Not a very good student in high school, I was what you call an academic late bloomer. I would not do homework, readings, or even study very much. Perhaps you can relate. There were just too many friends, too many activities to engage in, so I would just wing it. You know, I would talk about things I did not know as if I did. As a scholastic pretender, when I would write book reports, I never read the books. My teachers would wisely say things like, “The majority of this is based on your own imagination rather than the text. I doubt you even read the book.” Eventually, I grew out of my low expectations, but for a season, I was simply satisfied with getting the gist, the vibe, or simply talking to someone that did the work.
It is one thing to approach a high school assignment that way. It is another thing to approach Easter that way. For some of us, we get the gist, the vibe and we have spoken to people that get Easter, but we do not really know what Easter is about. We do not know Jesus or what the resurrection is all about. Sure, we know about him, but we do not know him. Like Instagram followers or Facebook friends, you can know about God without knowing God. You can also know about godliness without knowing God. Easter is a massive exclamation point. Christianity stands on two historical realities: Jesus Christ died on the cross and rose from the dead!
“Let me now remind you, dear brothers and sisters, of the Good News I preached to you before. You welcomed it then, and you still stand firm in it. It is this Good News that saves you if you continue to believe the message I told you—unless, of course, you believed something that was never true in the first place. I passed on to you what was most important and what had also been passed on to me. Christ died for our sins, just as the Scriptures said. He was buried, and he was raised from the dead on the third day, just as the Scriptures said” (1 Corinthians 15:1-4).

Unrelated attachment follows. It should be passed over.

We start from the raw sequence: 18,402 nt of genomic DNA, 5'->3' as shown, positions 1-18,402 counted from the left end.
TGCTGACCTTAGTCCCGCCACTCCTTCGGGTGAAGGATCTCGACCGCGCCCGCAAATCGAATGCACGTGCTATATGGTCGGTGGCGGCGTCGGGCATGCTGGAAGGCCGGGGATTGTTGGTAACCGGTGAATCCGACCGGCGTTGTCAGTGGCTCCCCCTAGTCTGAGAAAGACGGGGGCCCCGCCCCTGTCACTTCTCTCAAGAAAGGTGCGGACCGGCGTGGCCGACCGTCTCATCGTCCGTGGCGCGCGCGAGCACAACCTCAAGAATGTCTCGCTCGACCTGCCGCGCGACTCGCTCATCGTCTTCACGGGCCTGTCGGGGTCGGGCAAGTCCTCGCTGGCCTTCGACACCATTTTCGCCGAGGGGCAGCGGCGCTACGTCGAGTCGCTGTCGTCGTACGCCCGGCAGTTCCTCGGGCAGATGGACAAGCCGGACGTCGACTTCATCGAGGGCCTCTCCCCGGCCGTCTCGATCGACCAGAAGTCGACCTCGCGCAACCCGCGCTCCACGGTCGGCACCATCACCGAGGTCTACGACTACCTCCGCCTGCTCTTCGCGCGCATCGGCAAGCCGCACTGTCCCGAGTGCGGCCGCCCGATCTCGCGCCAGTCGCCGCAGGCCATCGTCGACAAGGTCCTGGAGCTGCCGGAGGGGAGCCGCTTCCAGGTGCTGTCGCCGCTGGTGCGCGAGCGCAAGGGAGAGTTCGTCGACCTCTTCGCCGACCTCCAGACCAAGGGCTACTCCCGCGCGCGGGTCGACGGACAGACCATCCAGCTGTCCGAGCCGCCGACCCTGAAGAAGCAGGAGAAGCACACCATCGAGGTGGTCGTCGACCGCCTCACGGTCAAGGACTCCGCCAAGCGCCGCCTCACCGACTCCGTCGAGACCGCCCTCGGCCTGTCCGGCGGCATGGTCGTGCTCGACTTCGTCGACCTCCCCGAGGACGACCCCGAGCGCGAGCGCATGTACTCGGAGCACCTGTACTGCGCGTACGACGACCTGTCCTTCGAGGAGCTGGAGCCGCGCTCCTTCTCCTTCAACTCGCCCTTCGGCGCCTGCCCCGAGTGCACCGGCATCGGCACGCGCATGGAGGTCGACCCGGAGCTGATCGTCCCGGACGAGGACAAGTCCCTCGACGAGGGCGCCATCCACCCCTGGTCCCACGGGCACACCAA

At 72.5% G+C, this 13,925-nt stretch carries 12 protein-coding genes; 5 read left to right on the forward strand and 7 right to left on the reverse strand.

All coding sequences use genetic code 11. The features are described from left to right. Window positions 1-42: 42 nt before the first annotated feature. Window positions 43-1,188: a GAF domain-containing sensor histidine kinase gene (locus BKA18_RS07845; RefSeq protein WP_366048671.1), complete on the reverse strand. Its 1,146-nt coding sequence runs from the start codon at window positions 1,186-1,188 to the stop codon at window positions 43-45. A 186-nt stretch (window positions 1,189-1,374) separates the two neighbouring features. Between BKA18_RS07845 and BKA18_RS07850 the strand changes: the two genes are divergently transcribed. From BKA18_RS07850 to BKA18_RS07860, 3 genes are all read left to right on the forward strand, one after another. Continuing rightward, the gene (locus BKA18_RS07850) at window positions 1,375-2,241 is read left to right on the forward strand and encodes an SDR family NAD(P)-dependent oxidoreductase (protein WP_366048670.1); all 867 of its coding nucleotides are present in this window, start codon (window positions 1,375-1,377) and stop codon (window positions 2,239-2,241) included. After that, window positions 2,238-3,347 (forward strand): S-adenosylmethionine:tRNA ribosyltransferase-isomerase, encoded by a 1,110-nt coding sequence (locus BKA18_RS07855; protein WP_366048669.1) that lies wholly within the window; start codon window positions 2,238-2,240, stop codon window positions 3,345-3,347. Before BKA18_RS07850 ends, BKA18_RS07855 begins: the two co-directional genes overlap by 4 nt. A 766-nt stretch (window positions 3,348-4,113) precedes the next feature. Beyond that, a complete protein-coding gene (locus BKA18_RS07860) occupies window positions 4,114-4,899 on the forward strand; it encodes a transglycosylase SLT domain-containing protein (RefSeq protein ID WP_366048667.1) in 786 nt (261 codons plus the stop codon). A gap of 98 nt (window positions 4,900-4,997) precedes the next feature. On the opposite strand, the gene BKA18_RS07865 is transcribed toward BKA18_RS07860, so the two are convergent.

If you are discouraged, dissuaded, dissatisfied, let down, or even depressed, the resurrection of Jesus births hopes in your life! Resurrection hope does not mean you do not have problems. It means your problems do not have you. Resurrection hope does not mean you ignore a problem. It means you cannot ignore the solution. The resurrection of Jesus gives us hope!
Anne Lamott writes, “We are Easter Sunday people living in a Good Friday world.” Our faith often looks foolish for a few days. Then, we make a sprint to the empty tomb. On the Sunday morning before the sun was up, the Son was up! Some people affirm this only because they get the gist, the vibe, or have spoken to others. Our prayer, at Palm Beach Atlantic University, is that you would not only have this truth on your lips, but that it would be on your heart.
May you have a very special Easter weekend!
Bernie Cueto, Ph.D.
Palm Beach Atlantic University